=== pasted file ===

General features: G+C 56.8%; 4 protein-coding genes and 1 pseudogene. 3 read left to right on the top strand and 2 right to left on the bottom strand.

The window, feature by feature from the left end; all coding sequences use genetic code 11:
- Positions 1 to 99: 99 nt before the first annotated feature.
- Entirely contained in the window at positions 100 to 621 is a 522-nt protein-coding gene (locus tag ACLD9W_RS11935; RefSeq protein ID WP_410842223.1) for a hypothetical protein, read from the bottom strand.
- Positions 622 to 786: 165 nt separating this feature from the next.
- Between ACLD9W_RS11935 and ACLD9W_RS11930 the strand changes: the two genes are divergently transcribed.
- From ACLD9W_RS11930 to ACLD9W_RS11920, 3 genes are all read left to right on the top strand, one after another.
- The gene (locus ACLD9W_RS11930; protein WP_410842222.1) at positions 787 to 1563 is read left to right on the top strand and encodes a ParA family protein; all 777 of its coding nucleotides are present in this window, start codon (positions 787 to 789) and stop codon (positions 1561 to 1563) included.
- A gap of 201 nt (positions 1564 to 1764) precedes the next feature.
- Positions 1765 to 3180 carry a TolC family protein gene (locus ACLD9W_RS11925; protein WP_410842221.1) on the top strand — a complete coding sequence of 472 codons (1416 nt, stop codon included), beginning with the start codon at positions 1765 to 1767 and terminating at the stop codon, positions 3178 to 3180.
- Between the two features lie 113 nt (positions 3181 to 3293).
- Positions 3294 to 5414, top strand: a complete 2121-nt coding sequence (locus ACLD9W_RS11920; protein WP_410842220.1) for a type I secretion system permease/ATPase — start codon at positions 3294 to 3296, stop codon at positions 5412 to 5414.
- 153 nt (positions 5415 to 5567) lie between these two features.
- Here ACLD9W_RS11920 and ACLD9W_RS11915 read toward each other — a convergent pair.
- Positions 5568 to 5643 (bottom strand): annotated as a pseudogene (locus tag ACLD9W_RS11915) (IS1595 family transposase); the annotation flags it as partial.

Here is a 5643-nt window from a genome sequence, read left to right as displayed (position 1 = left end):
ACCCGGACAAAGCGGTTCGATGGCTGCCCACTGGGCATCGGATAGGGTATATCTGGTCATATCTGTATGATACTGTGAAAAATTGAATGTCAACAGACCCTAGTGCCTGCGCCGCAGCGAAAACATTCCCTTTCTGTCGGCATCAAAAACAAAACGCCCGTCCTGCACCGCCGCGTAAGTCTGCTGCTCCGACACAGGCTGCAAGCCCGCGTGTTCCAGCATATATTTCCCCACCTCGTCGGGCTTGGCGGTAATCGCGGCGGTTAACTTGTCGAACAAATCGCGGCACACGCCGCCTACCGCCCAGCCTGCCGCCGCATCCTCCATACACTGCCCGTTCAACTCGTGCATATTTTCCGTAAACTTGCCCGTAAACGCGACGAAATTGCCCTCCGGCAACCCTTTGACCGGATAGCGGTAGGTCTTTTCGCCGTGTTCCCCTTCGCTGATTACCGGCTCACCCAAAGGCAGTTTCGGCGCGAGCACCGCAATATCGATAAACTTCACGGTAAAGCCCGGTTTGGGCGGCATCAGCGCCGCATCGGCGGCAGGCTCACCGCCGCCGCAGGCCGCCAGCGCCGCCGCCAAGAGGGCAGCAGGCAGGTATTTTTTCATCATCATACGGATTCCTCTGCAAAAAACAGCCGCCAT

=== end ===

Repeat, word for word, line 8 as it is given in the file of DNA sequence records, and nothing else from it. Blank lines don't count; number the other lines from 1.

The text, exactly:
- The gene (locus ACLD9W_RS11930; protein WP_410842222.1) at positions 787 to 1563 is read left to right on the top strand and encodes a ParA family protein; all 777 of its coding nucleotides are present in this window, start codon (positions 787 to 789) and stop codon (positions 1561 to 1563) included.